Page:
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Of Tempter and temptation without fear. Con T
But thou, infernal Serpent, shalt not long
Rule in the clouds; like an autumnal star :
Or lightning thou shalt fall from Heav'n, trod down
Under his feet: for proof, ere this thou feel'st 621
Thy wound, yet not thy last and deadliest wound,
By this repulse receiv'd, and hold'st in Hell
No triumph; in all her

Thy bold attempt; hereafter learn with awes


Abaddon rues


that he looked upon the book of and this is the reason, why in the Job, as a brief model of an epic Paradise Regain'd there are much poem : and the subject of Paradise fewer imitations of, and allusions Regain'd is much the fame as that to other authors, than in the Pa. of the book of Job, a good man radise Loft. The Paradise Loft he triumphing over temptation : and was long in meditating, and had the greatelt part of it is in dia- laid in a large stock of materials, logue as well as the book of Job, which he had collected from ali and abounds with moral argu- authors ancient and modern : but ments and reflections, which were in the Paradise Regain'd he commore natural to that season of life, posed more from memory, and and better suited Milton's age and with no other help from books, infirmities than gay Aorid descrip- than such as naturally occurr'd to tions. For by Mr. Elwood's ac- a mind so thoroughly tinetur'd and count, he had not thought of the season'd, as his was, with all kinds Paradise Regain'd, till after he had of learning. Mr. Thyer makes finish'd the Paradise Loft: (See the the same. observation particularly, Life of Milton) the first hint of it with regard to the Italian poets. was suggested by Elwood, while From the very few allusions, says Milton resided at St. Giles Chal- he, to the Italian poets in this font in Buckinghamshire during poem one may draw, I think, a the plague in London; and after- pretty conclusive argument for the wards when Elwood visited him in reality of those pointed out in the London, he show'd him the poem notes upon Paradise Loft, and show finish’d, so that he was not long in that they are not, as some may conceiving, or long in writing it: imagin, mere accidental coinci


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To dread the Son of God: hé all unarm'd
Shall chace thee with the terror of his voice
From thy demoniac holds, possession foul,
Thee and thy legions; yelling they shall fly,
And beg to hide them in a herd of swine,

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dences of great geniuses writing " Goths, or Charlemain against upon similar subjects. Admitting “ the Lombards.” This would na. them to be such only, no tolerable turally lead him to a frequent pereason can be assign'd why the same rural of the choicest wits of that should not occur in the same man- country; and altho' he dropt his ner in the Paradise regain’d: where- first scheme, and was some confias upon the other supposition of derable time before he executed the their being real, the difference of present work, yet still the impresthe two poems in this respect is lions he had firft receiv'd would be easily accounted for. It is very fresh in his imagination, and he certain, that Milton formed his first would of course be drawn to imidesign of writing an epic poem tate their particular beauties, tho' very soon after his return from he avoided following them in his Italy, if not before, and highly general plan. The case was far probable that he then intended it otherways when the Paradise Reafter the Italian model, as he says, gain’d was compos’d. As Mr. El. i speaking of this design in his Rea- wood informs us, Milton did not fo 1 fon of Church-Government, that “he much as think of it, till he was ad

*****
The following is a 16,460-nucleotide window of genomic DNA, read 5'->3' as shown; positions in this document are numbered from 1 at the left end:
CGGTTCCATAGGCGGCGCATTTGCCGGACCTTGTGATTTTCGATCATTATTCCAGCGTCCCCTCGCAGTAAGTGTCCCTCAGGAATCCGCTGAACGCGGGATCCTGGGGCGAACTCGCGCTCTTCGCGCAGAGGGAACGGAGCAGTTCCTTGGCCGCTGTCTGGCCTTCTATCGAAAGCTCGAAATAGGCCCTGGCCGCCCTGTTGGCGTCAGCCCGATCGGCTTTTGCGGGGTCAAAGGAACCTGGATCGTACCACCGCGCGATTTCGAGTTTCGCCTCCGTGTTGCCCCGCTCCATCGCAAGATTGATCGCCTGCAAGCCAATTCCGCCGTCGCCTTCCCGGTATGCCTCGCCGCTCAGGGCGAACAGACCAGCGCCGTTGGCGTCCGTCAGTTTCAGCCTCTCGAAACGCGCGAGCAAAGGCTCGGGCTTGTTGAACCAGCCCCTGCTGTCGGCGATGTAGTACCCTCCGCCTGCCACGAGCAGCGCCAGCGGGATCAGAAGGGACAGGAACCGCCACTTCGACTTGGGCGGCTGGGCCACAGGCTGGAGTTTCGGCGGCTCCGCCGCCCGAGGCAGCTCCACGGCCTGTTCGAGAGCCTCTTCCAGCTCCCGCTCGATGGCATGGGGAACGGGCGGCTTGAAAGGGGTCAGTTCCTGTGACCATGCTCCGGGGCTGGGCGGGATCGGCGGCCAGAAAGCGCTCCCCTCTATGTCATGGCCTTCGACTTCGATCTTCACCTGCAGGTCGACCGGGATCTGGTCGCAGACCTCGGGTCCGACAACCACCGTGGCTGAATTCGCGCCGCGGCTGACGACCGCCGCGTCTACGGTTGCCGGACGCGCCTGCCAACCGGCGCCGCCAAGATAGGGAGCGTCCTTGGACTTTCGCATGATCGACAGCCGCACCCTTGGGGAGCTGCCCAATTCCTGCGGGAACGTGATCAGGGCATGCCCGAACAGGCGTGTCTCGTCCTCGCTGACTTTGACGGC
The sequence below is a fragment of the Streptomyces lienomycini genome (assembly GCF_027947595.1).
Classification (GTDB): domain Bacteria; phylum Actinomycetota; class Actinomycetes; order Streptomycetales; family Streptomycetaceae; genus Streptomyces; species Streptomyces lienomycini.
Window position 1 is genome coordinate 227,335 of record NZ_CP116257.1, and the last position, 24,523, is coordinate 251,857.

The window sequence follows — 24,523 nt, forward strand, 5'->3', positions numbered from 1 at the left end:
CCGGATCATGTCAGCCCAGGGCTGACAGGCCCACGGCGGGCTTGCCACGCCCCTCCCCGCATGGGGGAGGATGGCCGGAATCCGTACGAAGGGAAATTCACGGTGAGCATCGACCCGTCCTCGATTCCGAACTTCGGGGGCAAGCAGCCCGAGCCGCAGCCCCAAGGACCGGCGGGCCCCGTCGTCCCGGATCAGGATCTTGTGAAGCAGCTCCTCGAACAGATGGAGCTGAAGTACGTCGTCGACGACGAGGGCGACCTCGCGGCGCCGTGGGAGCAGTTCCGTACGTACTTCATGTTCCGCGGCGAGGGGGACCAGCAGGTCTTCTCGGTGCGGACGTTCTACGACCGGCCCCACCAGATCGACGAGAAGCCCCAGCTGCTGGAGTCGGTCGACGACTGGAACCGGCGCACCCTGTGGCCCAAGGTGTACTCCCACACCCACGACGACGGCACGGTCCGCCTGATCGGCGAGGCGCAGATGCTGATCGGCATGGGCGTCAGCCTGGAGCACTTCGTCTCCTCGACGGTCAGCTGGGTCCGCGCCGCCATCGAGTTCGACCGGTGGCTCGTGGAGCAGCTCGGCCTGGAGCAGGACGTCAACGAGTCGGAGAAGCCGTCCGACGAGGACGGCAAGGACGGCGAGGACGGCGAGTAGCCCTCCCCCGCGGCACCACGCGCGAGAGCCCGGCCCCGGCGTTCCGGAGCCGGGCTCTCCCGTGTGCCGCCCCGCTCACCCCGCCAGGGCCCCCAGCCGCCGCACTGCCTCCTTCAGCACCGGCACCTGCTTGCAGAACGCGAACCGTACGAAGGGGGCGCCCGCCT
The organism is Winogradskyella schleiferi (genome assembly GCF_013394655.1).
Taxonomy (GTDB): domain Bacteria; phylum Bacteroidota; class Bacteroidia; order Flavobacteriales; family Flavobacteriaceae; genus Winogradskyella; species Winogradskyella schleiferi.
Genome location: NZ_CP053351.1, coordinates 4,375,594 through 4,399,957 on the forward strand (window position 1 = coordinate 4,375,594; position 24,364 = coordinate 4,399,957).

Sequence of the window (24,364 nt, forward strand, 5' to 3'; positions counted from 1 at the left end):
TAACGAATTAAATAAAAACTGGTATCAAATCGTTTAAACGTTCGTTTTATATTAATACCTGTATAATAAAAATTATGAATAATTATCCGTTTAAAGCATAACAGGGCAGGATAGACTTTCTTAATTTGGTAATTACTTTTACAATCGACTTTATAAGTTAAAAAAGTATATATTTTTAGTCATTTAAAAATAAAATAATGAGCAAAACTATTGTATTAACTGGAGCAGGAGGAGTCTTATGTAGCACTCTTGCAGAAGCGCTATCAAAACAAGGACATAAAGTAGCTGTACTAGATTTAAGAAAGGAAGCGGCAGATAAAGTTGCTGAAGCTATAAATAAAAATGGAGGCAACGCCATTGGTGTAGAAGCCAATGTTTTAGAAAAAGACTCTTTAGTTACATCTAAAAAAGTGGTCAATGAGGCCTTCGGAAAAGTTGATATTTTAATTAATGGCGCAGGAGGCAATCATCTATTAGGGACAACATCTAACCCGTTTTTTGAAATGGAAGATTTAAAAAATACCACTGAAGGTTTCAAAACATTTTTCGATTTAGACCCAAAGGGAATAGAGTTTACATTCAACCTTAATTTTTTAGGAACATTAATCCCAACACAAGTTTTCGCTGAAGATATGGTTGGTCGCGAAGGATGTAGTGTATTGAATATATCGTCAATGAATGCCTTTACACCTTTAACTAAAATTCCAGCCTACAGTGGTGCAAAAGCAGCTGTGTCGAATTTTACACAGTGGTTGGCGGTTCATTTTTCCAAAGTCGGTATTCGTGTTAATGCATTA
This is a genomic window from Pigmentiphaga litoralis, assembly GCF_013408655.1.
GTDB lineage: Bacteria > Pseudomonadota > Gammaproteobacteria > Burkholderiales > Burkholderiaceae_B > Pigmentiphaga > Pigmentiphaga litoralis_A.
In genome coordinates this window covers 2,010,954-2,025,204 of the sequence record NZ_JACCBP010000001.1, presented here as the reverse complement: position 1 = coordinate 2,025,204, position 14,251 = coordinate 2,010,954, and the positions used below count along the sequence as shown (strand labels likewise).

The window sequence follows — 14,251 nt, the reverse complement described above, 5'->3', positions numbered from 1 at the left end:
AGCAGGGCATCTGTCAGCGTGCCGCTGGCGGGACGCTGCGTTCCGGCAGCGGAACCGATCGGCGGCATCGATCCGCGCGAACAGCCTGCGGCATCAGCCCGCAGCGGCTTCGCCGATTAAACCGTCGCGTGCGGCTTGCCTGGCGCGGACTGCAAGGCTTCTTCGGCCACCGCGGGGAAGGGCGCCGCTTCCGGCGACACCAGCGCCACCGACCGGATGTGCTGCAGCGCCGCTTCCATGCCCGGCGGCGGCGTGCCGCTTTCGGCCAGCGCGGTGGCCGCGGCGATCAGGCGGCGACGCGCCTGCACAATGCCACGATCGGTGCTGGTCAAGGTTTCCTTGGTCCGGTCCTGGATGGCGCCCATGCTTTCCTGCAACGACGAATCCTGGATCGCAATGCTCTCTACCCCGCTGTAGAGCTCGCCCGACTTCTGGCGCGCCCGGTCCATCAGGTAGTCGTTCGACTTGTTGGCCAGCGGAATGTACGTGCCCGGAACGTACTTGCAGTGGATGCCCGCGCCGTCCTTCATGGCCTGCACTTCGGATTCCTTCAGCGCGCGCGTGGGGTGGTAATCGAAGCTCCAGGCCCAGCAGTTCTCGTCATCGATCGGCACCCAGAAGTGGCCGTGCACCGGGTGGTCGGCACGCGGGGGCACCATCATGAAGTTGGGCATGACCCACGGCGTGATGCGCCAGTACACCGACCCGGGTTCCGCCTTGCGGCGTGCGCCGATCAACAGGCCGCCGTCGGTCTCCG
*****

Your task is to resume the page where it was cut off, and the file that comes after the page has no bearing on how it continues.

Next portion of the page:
apply'd himself to that resolu- vanced in years, and it is not very « tion which Ariofto follow'd a- likely, considering the troubles and

gainst the persuasions of Bembo, infirmities he had long labor’d un

to fix all the art and industry he der, that his studies had been much “ could unite to the adorning of employ'd about that time among “ his native tongue" and again the sprightly Italians, or indeed any that he was then meditating “what writers of that turn. Consistent “ king or knight before the Con- with this supposition we find it of a “ quest might be chosen in whom quite different stamp, and instead

to lay the pattern of a christian of allufions to poets either ancient “ hero, as Talso gave to a prince or modern, it is full of moral and “ of Italy his choice, whether he philosophical reasonings, to which “ would command him to write of sort of thoughts an afflicted old age

Godfrey's expedition against the must have turned our author's mind. “ Infidels, or Belisarius against the

eft he command them down into the deep
lound, and to torment sent before their time.
Iail Son of the most high, heir of both worlds,
Queller of Satan, on thy glorious work
Now enter, and begin to save mankind.

Thus they the Son of God our Saviour meek
Sung victor, and from heav'nly feast refresh'd
Brought on his way with joy; he unobserv'd
Home to his mother's house private return'd.


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3ο Η Ν Μ Ι Σ Τ Ο Ν.

Aristot. Poet. Cap. 6. Τραγωδια μιμησις πραξεως φαδαμας, &c. Tragedia est imitatio actionis feriæ, &c. per miseri

cordiam et metum perficiens talium affectuum lu. Itrationem.

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